Other · Recovery · Updates

Psych patient to psych (student) nurse

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So here it is. I’m at university, studying nursing.

This time seven months ago I was a psychiatric inpatient, newly diagnosed bipolar. I remember the night I was admitted, climbing the furniture in my room, iPod turned up full whack, jumping from chair to ground. I remember wondering when it was going to sink in, hit me that I’d ruined this- that there was no chance I’d make it to university now, having been admitted to hospital a matter of months before I was due to start.

It’s been a long haul getting here, to say the least.

I wrote my personal statement for UCAS on leave from hospital. I started receiving interview offers while attached to a drip after an attempt on my life. I remember receiving the invite to interview for the university I’m now attending, remember the nurse I told saying to me that I needed to withdraw my application. I remember my favourite nurse later that night, telling me the polar opposite, sitting down next to me and saying “this is so exciting!” She said, “right, this is what we’re going to do”. She gave me interview questions, told me she wanted me to write out answers to them the next day and show her when she was on shift again the following night. She let me onto the computer at midnight to research the two uni’s I’d received offers from, to find out practical things like nearest airports and best ways to get to campus. She offered to do mock interviews with me, came in on shift the following night and asked where would she be coming for weekend visits.

I am discharged in time to go to my first interview, and less than a week later, I am sitting in the reception area of the Healthcare department at the University of X, and spurred on by the thought of my favourite nurse and all her encouragement, I go in and smash it. I know when I leave the interview that I will receive an offer.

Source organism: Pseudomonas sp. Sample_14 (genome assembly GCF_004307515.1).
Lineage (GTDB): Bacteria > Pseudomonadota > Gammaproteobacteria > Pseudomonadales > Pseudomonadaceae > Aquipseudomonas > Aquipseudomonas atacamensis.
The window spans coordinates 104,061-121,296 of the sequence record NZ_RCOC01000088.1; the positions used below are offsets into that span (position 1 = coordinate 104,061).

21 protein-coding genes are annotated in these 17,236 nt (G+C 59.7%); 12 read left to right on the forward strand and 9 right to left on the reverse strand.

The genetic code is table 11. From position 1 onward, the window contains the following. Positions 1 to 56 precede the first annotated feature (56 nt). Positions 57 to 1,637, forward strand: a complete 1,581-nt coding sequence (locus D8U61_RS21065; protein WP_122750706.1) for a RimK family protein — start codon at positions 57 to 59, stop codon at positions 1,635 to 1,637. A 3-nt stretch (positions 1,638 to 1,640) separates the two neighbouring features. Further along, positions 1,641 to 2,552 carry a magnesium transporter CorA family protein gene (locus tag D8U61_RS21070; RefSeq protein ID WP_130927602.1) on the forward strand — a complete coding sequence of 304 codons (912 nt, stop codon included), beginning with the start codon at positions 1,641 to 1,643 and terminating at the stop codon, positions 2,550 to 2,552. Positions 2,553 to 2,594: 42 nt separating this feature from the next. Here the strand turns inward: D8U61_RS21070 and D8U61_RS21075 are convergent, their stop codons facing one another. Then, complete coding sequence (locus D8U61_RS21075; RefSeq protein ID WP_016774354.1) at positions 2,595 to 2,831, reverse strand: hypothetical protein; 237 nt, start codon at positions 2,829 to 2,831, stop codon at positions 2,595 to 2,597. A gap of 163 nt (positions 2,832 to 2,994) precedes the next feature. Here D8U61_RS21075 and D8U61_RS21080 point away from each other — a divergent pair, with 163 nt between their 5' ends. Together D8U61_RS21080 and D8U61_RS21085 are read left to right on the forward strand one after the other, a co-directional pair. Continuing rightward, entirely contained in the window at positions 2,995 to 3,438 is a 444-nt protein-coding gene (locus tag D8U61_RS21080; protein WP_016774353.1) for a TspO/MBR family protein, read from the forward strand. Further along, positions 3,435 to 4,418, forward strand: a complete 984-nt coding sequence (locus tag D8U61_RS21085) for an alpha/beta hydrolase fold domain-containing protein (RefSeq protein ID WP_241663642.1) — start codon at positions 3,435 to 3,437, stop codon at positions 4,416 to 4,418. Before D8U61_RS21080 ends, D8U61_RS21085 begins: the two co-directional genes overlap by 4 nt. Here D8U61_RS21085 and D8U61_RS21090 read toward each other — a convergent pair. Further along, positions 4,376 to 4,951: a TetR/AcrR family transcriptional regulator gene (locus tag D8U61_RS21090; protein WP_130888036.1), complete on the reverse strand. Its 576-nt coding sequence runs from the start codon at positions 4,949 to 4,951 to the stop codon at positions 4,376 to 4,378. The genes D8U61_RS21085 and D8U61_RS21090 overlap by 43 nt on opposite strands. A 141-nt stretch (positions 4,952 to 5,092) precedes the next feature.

That was all January 2015. My friends and family were the furtherest thing from supportive. Mum would snap tartly that I “better have a plan B for when you don’t get in”, and my friends all told me it was a Bad Idea. In fact, the only person who showed me any form of encouragement was my favourite IP nurse. She told me who better to help others than someone who’d been through it themselves, she encouraged me to start interview prep and told me how the application process would work, and she guided me in the direction of the kind of things I could come to expect as a student nurse and nurse. So out of hospital and met with widespread discouragement from the people around me, I decided to defer my offer to September 2016. I would ‘get better’, instead.

‘Getting better’ worked for a while. I had a fabulous summer, spent with friends in a happy hypo, started two new jobs which I loved, and grew in confidence as a result. I reached a year self harm free and a year out of psych wards. Everything was ticking along smoothly. I had a bit of a dip in September/October 2015, and the resulting antidepressant increase and my decision to stop aripiprazole cold turkey swung me back up. Only I didn’t stop once I’d reached happy hypo. Instead, my mood kept climbing, I was taken off the antidepressant and somehow, soared even higher, and ended up in hospital. I was released five months before I was due to start this course.